UN Refugee Chief warns of dire consequences of lack of funding for Syrian refugees
UN High Commissioner for Refugees, António Guterres, today reiterated his call for governments to create special funds to support Syrian refugees and the countries that host them. He warned that unless funding for Syrian refugees comes rapidly, urgently needed support could be denied to refugees in dire need and the region could become unstable.
Speaking at a press conference in Beirut on the second anniversary of the start of the Syria conflict, Mr. Guterres said the escalation of the conflict and scale of human suffering in Syria was "staggering" and the "impact on the region unprecedented in recent decades."
He said there is a widening gap between needs and the resources available to support Syrian victims. "There is no way a gap of this magnitude can be filled with current humanitarian budgets. We are witnessing not only a humanitarian tragedy, but also a threat to international peace and security. It is a question of enlightened self-interest." He warned that if the war is not stopped, "there will be an explosion in the Middle East."
"There is a gap of US$700 million," Mr. Guterres said, noting humanitarian organizations had received only 30 per cent of funds required to cover the basic needs of more than 1.1 million refugees. He expressed his hope that funds pledged at a 30 January conference in Kuwait would materialize and be devoted to the UN humanitarian response.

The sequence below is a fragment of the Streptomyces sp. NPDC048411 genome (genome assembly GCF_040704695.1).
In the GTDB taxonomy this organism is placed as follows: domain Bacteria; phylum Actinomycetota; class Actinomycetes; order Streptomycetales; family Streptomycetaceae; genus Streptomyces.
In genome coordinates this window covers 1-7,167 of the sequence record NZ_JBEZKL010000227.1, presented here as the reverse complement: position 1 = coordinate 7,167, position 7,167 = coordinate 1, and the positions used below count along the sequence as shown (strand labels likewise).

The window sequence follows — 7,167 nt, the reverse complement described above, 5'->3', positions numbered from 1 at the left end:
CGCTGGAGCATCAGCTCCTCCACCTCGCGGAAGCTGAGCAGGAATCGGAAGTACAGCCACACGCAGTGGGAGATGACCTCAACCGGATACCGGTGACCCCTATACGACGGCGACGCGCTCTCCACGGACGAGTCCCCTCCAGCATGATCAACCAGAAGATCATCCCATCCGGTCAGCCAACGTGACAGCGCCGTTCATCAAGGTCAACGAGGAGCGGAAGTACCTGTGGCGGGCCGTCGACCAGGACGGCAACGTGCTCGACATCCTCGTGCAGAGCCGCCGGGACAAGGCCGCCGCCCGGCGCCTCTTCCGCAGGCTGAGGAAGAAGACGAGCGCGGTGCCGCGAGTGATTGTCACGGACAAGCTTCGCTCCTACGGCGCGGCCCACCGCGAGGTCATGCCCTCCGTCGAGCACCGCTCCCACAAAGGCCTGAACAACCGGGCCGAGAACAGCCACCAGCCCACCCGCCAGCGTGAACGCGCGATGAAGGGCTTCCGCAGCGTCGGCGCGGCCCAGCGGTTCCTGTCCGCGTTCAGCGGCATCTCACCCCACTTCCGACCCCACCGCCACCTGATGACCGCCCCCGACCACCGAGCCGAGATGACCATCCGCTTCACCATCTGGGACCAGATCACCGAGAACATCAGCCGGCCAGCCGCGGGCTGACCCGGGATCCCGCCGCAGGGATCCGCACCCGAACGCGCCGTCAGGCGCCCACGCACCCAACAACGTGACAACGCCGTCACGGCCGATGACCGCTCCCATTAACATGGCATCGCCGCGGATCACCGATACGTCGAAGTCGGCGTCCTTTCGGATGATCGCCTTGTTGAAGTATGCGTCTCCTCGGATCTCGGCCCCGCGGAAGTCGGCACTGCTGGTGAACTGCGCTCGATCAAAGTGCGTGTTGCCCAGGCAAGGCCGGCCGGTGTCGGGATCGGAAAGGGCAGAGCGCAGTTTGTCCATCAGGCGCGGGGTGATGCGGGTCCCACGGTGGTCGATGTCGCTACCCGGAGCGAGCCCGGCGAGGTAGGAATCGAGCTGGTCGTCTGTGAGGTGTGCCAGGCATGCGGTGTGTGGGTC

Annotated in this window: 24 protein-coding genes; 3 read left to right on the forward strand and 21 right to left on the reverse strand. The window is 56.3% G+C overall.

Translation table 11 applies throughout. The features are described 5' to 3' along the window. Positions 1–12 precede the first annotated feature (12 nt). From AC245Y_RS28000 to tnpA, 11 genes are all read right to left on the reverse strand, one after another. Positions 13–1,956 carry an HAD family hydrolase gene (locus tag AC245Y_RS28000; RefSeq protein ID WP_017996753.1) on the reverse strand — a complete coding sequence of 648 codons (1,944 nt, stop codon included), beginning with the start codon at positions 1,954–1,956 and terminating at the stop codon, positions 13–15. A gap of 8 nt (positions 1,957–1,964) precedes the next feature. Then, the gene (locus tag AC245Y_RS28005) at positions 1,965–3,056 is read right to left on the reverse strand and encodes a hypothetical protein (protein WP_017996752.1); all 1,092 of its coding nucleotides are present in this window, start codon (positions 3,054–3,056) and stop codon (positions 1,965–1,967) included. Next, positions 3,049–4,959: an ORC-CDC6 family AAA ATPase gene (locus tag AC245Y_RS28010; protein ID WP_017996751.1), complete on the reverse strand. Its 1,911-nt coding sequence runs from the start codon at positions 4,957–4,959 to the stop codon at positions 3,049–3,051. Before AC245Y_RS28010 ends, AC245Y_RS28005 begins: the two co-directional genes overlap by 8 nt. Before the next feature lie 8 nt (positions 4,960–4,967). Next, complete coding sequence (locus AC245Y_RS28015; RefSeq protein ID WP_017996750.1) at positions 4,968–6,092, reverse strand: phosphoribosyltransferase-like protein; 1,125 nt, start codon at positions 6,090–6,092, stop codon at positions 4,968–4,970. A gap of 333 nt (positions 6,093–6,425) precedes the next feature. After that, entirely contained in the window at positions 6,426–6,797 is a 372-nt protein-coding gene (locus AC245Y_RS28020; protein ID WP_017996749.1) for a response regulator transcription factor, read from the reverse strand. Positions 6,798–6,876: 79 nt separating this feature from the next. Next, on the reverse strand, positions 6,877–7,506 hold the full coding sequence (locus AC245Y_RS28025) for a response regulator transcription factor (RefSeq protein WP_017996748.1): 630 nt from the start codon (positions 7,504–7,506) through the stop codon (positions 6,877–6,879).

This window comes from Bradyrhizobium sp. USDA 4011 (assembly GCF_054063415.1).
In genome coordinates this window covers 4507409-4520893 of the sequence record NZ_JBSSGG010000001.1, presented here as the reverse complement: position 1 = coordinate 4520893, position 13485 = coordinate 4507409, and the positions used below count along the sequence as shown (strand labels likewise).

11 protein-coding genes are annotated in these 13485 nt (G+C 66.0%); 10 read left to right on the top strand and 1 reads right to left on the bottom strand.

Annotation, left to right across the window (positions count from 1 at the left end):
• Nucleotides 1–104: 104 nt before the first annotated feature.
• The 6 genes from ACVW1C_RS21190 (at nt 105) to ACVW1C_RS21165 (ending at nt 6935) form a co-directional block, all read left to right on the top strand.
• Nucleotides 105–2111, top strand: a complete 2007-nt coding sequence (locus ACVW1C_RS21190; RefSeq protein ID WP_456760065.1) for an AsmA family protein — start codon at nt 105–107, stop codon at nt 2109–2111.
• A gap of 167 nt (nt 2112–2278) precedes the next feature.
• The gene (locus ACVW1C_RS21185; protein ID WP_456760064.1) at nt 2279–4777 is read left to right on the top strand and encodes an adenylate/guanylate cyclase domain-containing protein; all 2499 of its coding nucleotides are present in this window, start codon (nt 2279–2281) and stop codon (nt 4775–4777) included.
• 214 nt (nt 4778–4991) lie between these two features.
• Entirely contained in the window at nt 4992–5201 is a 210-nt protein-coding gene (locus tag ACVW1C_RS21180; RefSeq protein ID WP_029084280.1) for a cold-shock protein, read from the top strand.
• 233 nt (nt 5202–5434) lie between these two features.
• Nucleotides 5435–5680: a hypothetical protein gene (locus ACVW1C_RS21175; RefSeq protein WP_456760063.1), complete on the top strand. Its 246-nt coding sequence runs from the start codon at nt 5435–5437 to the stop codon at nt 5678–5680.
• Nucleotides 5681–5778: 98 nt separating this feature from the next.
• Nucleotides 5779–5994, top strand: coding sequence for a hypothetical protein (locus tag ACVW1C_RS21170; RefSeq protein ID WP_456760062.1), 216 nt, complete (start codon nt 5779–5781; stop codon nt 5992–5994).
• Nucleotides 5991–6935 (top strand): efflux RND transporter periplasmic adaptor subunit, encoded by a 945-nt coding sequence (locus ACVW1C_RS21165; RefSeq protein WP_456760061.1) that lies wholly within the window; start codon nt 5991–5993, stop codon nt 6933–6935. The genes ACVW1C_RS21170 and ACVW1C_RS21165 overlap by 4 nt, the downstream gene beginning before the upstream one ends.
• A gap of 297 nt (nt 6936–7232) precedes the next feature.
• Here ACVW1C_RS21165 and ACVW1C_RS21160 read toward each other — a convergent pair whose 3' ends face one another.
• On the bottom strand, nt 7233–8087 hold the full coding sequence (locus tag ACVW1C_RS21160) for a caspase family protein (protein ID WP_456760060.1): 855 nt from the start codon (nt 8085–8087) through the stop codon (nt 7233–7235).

Mr. Guterres also appealed to the international community to recognize the enormous strain on host governments. Lebanon, host to more than 350,000 refugees, has witnessed a 10 per cent increase in its population in a period of one year. "This conflict represents an existential threat to Lebanon," he said.
In meetings with refugees in Ketermaya, south of Beirut, and in Tripoli, Guterres heard from refugees who described the challenges they face in identifying housing and in paying high rents. A critical lack of funding is holding up innovative projects aimed at identifying new forms of shelter and renovating existing accommodation.
Refugee families told Mr. Guterres their children have been out of school for up to two years. Partners like UNICEF have remedial classes in place in some parts of Lebanon, but would like to expand further their activities to increase school enrolment and retention of children in schools.
Health experts also described the risk of diarrhoea, hepatitis A and scabies if urgently needed water and sanitation projects are not supported. Currently, UNHCR and partners are covering 85 per cent of the costs of basic health care costs of refugees attending health clinics.
"Lebanon needs massive support," he said. "It cannot do it alone."
The Regional Response Plan for Syrian Refugees, with a budget of US$1 billion, details the coordinated response of 55 NGOs and UN agencies, led by UNHCR. Launched in December 2012, the plan anticipated that up to 1.1 million Syrian refugees could flee to Jordan, Lebanon, Iraq, Turkey and Egypt by mid-2013. This number was passed earlier this week. There are currently 1.126 million Syrian refugees registered or awaiting registration in Jordan, Lebanon, Iraq, Turkey and Egypt, while new refugees arrive at a rate of about 8,000 a day.
Mr Guterres is on the last leg of a visit to the region. He visited Turkey and Jordan earlier in the week.
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